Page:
To which Dr. Strange replied:

With respect to Vern’s last sentence … the reason that I originally (in the earlier post that evoked Sean’s “Strange” response) argued against an intellectualized faith being promoted in that context (one in which the FV error of “faith as faithfulness” was being treated) was that the way to correct an error is not to make the opposite error . For example, the antidote to the error that Christ has only one nature (monophysitism) is not to declare that He is two persons (Nestorianism). Rather, it is the orthodox formularly hammered out at Chalcedon (451) that He is one person in two natures.

Similarly the cure for FV “faithfulness” is not Clarkian “assentism.” The report of not just the Reformers but Protestantism (Luther agreed) as a whole is what has here by some been pilloried and castigated, but we affirm as that which is taught in Scripture and affirmed in our Confessions: True, saving faith consists of something more (though never anything less than) assent to the truth. Assent to the truth is necessary but not sufficient. There must be that which is spoken of throughout God’s Word and which is captured in all the confessional statements that speak of that which is more than assent.

This is not an error that we can allow to wax because we want their support againt the errors of FV. The historic confessional churches have opposed Sandemanianism and we must continue to do so.

The first thing to notice about Dr. Strange’s response is the old telltale that when someone resorts to abusive ad hominem you know they’ve already lost the debate.  Calling Gordon Clark a “Sandemanianian” is almost as unthinking and silly as those who call him a “Nestorian” on the question of the Incarnation.  You would think if Clark was a “Sandemanianian” and “Sandemanianism” is bad this would be easy to demonstrate.  But this isn’t the first time Clark’s critics have tried to use this pathetic straw man tactic in order to discredit and libel Clark (see Gordon Clark vs The Bogeyman where John Robbins exposes a similar attack on Clark, which, as is turns out, is really a veiled attack on the Gospel itself).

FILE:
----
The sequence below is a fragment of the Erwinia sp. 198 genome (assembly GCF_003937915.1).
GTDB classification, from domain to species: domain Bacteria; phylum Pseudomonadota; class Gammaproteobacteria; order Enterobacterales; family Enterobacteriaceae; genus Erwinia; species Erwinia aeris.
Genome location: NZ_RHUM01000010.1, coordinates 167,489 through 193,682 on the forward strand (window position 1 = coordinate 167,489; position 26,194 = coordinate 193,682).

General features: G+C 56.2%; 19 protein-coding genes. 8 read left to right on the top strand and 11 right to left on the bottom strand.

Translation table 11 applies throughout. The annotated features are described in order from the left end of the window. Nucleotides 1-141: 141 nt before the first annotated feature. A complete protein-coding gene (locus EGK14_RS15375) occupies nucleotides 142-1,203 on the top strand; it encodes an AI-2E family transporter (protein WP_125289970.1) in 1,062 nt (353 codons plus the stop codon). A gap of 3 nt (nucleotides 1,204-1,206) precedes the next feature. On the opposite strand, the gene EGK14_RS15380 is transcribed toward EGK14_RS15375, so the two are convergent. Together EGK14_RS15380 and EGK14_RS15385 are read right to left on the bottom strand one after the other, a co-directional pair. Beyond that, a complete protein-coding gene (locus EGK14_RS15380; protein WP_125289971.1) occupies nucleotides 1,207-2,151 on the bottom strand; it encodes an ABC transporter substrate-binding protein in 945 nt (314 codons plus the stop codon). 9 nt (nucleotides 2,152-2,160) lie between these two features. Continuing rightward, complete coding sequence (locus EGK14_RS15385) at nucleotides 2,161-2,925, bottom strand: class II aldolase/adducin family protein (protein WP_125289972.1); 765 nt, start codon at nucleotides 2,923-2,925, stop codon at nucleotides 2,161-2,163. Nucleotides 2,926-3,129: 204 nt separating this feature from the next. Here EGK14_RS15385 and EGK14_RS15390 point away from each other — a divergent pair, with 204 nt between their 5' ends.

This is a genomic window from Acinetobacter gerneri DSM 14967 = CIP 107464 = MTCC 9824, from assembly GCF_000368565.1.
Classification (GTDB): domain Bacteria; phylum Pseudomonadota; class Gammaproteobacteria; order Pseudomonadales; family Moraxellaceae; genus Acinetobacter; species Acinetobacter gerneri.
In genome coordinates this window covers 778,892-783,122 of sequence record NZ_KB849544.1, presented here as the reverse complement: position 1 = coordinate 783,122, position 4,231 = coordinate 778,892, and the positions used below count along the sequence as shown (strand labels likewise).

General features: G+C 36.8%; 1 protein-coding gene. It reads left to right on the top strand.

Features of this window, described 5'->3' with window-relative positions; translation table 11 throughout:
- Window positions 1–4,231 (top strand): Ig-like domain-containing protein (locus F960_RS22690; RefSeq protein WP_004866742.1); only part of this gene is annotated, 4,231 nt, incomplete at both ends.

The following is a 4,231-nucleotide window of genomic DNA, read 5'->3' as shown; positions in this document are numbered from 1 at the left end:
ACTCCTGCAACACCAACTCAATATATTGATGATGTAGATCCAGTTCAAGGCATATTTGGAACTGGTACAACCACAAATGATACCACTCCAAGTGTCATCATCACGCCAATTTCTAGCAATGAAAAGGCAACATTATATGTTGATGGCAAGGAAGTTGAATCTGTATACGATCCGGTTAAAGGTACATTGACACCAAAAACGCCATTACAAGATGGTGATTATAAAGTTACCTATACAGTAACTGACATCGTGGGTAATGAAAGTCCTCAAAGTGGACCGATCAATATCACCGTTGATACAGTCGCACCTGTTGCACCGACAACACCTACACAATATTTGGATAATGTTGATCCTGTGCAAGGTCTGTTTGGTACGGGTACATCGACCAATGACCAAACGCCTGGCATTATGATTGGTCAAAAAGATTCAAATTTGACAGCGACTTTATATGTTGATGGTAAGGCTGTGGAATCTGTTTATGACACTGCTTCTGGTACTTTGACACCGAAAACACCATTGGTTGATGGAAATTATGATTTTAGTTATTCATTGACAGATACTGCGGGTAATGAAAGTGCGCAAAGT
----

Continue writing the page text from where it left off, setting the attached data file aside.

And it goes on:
Basically, Strange’s entire objection to Clark boils down to the fact that the historic confessional churches have not defined saving faith in the way Clark has therefore it is wrong to do so.  Well, that doesn’t follow.  Simply because a position has been held for a long time doesn’t make it true.  Besides, what kind of Protestant is Dr. Strange anyway?   Should we start referring to Reformed tradition as “magisterial” and bow to our tradition as woodenly and as unthinkingly as Romanists bow to theirs?  I don’t see why, but that does seem to be Strange’s chosen answer.  Of course, I can’t really blame him as that would save Strange from having to actually develop arguments in support of his tradition.